Wasp Habitat

Last spring I found a wasp nest on my lawn. It was just a small hole in the ground but it obviously had significant size beneath. Wasps came and went at a  steady pace. I’m not an entomologist so I don’t know what species of wasp, only that they weren’t bees. In my world view, bees are helpful creatures that pollinate and make honey while wasps are just assholes. Ever read up on how wasps breed? Those suckers are the creature from Alien.

Even so, I coexisted just fine with the growing menace. I walked past it several times a week. The wasps would be coming and going from their little hole and I’d stride by carefully. Neither stupidly standing on their hole nor fleeing in terror. They didn’t hassle me. I didn’t bother them.

Eventually, as summer heat got going, the wasps got more numerous and far more aggressive. They started buzzing me threateningly whenever I was in the vicinity.

They’d started threatening me, on my land, when I’d done nothing to them… it was time to kill them all.

See how that works? Put up with plenty and don’t cause waves. But once something gets in your face and threatens you with harm it’s time accept the nature of your opposition and, if necessary, destroy them. Foreign policy doesn’t have to be complex.

One afternoon I sauntered up with a can of wasp spray and blasted down the hole. Get off my lawn bitches! I don’t know how many wasps died below ground but many came streaming out and about half died trying to fly away.

Later that week, to my surprise, I saw a few wasps coming and going. Apparently their underground catacombs were partially immune to gas. Maybe survivors were rebuilding the nest? Possibly some wasps had been “afield” and missed the gas attack? At any rate they were still there and I was impressed.

I’d never really had a problem with wasps in general, only when they got dangerous. In their lower population numbers we’d returned to detente. Then again, they’d sooner or later become dangerous. How much abuse could the little wasp bunker take?

My chickens were milling around. I dumped a pile of scratch grain near the hole and my pint sized velociraptors went to town. Any nearby insect, stinging or not, was doomed. I watched several wasps fleeing and many more stuck in circling orbits, unable to return to their lair. I couldn’t tell if any wasps got eaten but since my poultry are piranha with feathers and they attacked en masse I assumed so. (I’m pretty sure a chicken’s feathers provide a measure of protection because I’ve seen chickens around bees and wasps and the chickens hardly notice them. On the other hand I think bees aren’t quite as tasty as other bugs because chickens don’t actively seek them out.)

The next day the wasps, having survived a gassing and “The Chickening” were still there. Smaller population but clearly inhabiting the same hole. Impressive. What should I do to them next?

A week later I was mowing the lawn. The wasps were, as always, coming and going from their hole. I idled the lawnmower, deck set on low, right over their hole. Sure enough a few wasps were sucked up from the hole and flung from the mower deck. Miraculously, one actually landed, paused a moment, and took flight. Wow!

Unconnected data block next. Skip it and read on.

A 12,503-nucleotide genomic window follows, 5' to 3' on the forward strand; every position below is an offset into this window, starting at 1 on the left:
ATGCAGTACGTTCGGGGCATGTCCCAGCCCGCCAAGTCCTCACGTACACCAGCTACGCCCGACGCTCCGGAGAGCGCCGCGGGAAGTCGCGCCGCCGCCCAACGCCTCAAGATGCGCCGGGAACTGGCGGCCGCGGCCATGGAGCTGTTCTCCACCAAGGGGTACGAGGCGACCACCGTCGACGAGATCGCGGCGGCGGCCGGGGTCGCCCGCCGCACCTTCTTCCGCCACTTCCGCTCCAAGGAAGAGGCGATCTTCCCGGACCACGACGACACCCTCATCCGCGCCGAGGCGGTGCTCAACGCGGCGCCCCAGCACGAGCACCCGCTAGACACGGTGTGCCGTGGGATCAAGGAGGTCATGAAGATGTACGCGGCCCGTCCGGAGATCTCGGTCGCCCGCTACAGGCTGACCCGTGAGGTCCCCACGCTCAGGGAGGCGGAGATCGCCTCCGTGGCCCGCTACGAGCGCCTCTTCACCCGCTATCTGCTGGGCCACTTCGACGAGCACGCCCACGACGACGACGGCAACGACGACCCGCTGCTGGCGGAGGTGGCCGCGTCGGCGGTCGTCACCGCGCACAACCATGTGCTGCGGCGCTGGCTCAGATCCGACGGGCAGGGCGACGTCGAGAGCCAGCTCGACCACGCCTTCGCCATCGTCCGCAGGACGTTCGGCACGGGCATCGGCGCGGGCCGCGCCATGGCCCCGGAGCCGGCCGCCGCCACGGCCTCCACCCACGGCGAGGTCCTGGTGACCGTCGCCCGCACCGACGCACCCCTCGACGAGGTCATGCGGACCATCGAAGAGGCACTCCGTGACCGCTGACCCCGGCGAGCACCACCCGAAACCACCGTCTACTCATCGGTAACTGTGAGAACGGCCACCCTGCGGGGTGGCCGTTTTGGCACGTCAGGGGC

After the gassing and the “chickening” and the mower vortex attack, their numbers were severely reduced. Even so, they kept on keepin’ on. I had a grudging appreciation for their toughness. I’d bought a second can of spray but didn’t use it.

One day, after several beers, I noticed their hole, still active, and took a leak on it. I don’t think this killed any wasps but it amused me. I got in the habit of pissing on their nest. The wasps never regained their former glory but they didn’t give up either. For my part, I never went a week without remembering to piss on my opponent’s bunker.

It went that way for months. I’d piss on ’em, spray ’em, run the lawnmower over ’em, pour my leftover coffee cup down the hole, whatever occurred to me. Once I parked a truck on the hole for a few days. When I drove off they emerged again. Apparently the nest wasn’t air tight (I don’t think they had a back door exit).

They never totally gave up. It’s amazing what a critter will put up with before it’ll relocate. I fully expected them to overwinter successfully.

This spring, they were gone. Not a single wasp to be seen. I kinda’ miss them. Apparently I’d hassled them enough, the survivors, and I know there were survivors, must have seen the writing on the wall and skipped town. Given their tenacity I’d expected to be pissing on them for another decade. I was wrong.

Sorry to interject politics into a happy story about a redneck pissing on a wasp nest but the whole thing reminds me of Toyota. After 57 years Toyota pulled a factory out of California and relocated to Texas. (It made the papers a few weeks ago; here and here.) Texans cheered. The rest of the country thought “you mean there are still companies trying to operate in California?” Californians were mystified. The LA Times reported “taxes, regulations and business climate appear to have had nothing to do with Toyota’s move”. Yeah… sure. Is that like how I pissed on a bug’s nest weekly and gassed them and ran over them with big rotating blades it was just a matter of the bugs relocating because they wanted a new home with marble counter tops and a shorter commute? Why would a company put up with more hassles than a wasp?

P.S. Some folks have asked if I’m talking about hornets instead of wasps. I have no idea. Not bees. That’s all I know and they’re gone now.